Washington - On April 16, the U.S. Federal Aviation Administration cleared its preliminary analysis about the Boeing's long-awaited software update to the anti-stall system of the 737 MAX jets.
According to the Agency, the proposed software and training updates are "operationally suitable."
The draft released by the Flight Standardization Board suggests that flight crews be trained via computer-based systems for the 737 MAX's anti-stall software known as MCAS (Maneuvering Characteristics Augmentation System), which is believed of contributing to two fatal crashes in less than half a year.
Boeing teams carried out 196 hours of flight to test the new anti-stall software of the aircraft. The manufacturer already began to brief the 737 MAX operators about the changes by bringing airline representatives, pilots, and technical personnel into flight simulators.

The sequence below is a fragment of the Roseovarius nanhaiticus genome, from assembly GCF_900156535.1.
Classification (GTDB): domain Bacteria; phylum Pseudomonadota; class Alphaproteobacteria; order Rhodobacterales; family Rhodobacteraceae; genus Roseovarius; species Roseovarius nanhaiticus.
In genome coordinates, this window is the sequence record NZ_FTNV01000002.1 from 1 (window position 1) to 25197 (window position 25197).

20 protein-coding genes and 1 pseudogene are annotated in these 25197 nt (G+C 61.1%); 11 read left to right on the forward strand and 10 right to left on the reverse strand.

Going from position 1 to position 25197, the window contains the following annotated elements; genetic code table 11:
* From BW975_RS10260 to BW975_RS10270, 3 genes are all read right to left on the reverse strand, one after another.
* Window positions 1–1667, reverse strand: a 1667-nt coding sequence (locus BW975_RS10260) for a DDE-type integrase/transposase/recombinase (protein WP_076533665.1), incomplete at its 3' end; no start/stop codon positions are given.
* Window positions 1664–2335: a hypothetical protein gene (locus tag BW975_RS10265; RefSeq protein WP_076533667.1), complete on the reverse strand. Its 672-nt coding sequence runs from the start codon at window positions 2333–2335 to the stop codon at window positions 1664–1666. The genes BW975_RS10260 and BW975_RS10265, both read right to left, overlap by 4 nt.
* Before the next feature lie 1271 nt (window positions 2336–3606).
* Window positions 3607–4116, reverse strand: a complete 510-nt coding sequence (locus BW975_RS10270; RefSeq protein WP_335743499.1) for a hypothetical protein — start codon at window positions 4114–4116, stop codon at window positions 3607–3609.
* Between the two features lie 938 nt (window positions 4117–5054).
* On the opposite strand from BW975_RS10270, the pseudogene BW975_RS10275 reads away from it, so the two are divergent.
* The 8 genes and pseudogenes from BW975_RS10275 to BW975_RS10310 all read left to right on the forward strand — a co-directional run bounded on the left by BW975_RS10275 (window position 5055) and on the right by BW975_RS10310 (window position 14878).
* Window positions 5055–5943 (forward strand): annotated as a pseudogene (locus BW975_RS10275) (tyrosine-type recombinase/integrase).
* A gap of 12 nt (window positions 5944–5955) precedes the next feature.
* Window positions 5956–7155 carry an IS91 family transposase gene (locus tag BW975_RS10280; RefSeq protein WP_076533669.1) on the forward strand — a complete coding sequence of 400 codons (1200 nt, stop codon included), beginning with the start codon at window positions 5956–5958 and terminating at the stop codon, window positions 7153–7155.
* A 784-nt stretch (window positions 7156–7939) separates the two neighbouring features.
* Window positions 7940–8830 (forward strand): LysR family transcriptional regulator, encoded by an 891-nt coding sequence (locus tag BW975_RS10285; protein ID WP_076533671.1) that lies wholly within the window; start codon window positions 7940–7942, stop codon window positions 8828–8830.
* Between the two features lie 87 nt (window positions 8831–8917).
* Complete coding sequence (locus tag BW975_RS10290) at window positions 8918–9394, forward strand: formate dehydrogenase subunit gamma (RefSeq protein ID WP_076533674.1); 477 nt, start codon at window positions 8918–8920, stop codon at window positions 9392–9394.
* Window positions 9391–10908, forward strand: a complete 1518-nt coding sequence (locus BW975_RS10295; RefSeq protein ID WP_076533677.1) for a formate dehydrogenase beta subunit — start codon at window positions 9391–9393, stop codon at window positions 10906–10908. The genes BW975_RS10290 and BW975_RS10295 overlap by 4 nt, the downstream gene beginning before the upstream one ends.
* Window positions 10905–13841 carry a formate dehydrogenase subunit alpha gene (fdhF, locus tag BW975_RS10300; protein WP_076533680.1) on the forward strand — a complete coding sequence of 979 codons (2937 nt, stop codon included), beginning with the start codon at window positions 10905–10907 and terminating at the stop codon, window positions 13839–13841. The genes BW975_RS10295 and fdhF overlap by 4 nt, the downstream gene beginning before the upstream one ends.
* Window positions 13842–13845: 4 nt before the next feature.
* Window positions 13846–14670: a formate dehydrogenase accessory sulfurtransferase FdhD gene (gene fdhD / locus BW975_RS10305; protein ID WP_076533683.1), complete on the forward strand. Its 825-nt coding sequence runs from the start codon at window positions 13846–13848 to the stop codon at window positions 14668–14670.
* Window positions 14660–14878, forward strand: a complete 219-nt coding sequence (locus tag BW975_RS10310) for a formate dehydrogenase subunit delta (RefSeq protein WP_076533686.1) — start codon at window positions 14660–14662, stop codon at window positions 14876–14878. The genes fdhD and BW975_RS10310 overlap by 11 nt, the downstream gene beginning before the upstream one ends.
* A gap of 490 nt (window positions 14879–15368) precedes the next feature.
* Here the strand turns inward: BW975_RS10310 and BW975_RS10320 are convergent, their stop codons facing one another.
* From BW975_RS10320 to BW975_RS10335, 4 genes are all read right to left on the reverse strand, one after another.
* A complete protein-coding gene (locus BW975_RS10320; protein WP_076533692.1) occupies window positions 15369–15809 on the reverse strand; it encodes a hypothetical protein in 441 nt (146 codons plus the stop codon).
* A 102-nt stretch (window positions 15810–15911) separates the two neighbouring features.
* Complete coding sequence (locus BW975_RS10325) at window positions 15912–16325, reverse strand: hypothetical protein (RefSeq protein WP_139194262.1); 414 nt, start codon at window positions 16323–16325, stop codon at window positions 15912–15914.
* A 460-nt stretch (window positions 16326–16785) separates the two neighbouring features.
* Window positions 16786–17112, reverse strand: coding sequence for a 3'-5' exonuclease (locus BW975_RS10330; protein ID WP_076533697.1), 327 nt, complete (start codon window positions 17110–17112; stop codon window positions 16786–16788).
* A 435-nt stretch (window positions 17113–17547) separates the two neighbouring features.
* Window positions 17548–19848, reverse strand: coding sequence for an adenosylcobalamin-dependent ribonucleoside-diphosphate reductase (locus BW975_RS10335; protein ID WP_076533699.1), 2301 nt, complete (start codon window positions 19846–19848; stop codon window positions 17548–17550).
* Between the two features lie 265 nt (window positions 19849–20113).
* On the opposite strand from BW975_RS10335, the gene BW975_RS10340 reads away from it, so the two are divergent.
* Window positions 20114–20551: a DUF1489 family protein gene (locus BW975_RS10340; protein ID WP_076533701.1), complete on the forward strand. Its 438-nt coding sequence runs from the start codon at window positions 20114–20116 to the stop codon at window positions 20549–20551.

After the second 737 MAX 8 crash in Ethiopia on March 10, regulators around the world imposed temporary flight ban for the all 737 MAX jets. Upon this development, Boeing had to suspend the deliveries and cut production of the aircraft by 20%.
371 Boeing 737 MAXs have been grounded since mid-March. According to financial analysts, the losses of Boeing exceeded one billion dollars.
Separately, Boeing has received strong criticism from the representative firms of its shareholders. Yesterday, two Institutional Shareholder Services recommended that Boeing should have an independent chairman of the board. This title is currently held by CEO Dennis Muilenburg.
Institutional Shareholder Services believe that Boeing CEO Dennis Muilenburg should no longer play a double role. The ISS also advised that the head of the so-called audit committee at Boeing should be replaced.